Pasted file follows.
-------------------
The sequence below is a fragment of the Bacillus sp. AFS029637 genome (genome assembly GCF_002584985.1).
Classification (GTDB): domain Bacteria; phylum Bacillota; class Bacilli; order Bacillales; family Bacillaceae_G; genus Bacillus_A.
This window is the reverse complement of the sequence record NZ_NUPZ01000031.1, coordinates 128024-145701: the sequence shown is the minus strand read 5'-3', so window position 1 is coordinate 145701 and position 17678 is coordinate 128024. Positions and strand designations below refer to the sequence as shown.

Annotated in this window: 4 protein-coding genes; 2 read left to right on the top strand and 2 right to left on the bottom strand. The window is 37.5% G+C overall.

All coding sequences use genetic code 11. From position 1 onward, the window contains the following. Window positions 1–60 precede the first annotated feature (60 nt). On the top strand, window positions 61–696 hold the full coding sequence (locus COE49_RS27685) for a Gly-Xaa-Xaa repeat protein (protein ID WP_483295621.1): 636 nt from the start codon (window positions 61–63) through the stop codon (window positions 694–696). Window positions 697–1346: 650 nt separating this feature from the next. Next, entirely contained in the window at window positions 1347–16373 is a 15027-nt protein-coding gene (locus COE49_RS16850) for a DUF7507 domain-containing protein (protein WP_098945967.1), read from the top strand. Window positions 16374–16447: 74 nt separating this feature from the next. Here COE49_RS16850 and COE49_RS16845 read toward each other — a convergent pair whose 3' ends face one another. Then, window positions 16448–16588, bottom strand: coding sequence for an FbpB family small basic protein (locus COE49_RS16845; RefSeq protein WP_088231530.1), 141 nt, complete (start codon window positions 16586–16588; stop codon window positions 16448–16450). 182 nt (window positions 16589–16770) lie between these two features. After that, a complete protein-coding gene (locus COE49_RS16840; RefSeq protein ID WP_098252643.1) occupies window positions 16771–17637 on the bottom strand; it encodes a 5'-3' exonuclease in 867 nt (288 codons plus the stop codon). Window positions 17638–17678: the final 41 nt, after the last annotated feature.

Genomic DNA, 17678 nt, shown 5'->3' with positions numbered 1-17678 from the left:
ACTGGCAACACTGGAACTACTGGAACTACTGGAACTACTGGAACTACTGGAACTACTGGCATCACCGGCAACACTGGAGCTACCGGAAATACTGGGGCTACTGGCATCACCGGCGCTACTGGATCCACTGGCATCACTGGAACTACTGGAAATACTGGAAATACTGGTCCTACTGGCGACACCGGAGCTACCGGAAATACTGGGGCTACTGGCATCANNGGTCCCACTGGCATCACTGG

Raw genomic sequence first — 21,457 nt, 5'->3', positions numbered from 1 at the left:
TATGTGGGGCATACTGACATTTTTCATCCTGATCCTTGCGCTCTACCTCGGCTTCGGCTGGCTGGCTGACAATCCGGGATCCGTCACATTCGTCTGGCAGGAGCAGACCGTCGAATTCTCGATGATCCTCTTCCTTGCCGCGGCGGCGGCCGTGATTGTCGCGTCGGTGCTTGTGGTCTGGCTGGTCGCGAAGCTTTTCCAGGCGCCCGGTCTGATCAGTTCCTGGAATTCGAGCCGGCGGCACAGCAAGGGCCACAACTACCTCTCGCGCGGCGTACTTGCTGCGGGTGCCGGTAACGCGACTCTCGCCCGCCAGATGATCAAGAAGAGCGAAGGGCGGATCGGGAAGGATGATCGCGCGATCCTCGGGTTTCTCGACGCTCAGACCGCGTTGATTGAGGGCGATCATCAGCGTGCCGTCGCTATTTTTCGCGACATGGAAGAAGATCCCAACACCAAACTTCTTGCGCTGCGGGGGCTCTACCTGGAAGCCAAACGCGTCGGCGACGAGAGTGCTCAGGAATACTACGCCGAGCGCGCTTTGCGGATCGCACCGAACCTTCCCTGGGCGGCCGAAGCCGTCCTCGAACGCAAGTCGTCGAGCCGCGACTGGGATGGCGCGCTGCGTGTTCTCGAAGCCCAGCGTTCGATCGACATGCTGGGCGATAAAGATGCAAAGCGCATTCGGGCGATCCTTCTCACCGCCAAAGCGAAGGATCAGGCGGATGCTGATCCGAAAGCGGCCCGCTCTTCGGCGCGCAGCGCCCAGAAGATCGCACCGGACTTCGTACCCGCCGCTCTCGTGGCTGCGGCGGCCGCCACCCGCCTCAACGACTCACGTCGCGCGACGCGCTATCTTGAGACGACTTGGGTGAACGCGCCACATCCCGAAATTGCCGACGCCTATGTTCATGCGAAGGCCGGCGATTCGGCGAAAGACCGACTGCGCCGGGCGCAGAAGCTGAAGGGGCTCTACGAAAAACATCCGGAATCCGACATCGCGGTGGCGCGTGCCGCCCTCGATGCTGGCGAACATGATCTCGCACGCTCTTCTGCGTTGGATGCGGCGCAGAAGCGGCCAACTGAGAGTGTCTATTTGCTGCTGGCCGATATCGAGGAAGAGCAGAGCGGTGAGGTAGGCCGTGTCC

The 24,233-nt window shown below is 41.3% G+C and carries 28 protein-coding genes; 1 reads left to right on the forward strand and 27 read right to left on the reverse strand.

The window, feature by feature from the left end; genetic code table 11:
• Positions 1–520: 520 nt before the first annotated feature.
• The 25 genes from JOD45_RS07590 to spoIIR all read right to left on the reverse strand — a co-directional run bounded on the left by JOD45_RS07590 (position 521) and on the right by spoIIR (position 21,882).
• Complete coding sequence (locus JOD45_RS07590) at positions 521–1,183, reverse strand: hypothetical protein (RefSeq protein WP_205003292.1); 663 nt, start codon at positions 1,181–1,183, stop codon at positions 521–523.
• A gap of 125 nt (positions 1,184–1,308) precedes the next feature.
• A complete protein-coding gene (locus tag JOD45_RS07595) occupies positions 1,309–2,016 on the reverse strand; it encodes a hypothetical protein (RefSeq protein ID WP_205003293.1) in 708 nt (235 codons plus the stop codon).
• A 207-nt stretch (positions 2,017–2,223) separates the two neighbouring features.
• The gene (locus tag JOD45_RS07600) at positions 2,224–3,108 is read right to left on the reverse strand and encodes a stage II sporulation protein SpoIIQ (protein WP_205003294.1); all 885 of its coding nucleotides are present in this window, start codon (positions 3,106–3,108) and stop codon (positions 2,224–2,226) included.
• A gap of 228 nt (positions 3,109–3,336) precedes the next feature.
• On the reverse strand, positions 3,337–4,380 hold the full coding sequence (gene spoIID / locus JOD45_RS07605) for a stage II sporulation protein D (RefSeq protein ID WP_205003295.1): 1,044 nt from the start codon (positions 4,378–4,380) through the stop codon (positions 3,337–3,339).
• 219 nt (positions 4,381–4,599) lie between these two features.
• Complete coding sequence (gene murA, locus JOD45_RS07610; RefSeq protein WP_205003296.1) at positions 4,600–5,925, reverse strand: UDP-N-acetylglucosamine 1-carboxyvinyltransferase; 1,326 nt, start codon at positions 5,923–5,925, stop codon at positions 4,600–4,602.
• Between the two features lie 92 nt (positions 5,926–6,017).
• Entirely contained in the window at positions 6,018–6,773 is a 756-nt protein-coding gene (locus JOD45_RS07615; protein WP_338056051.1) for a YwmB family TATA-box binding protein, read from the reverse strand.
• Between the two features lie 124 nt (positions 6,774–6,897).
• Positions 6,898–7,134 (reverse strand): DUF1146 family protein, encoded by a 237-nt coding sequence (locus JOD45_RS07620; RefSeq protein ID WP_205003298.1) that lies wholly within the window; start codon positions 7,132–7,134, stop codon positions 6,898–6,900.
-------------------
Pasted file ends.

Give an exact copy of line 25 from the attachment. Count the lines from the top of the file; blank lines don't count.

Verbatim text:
• Between the two features lie 124 nt (positions 6,774–6,897).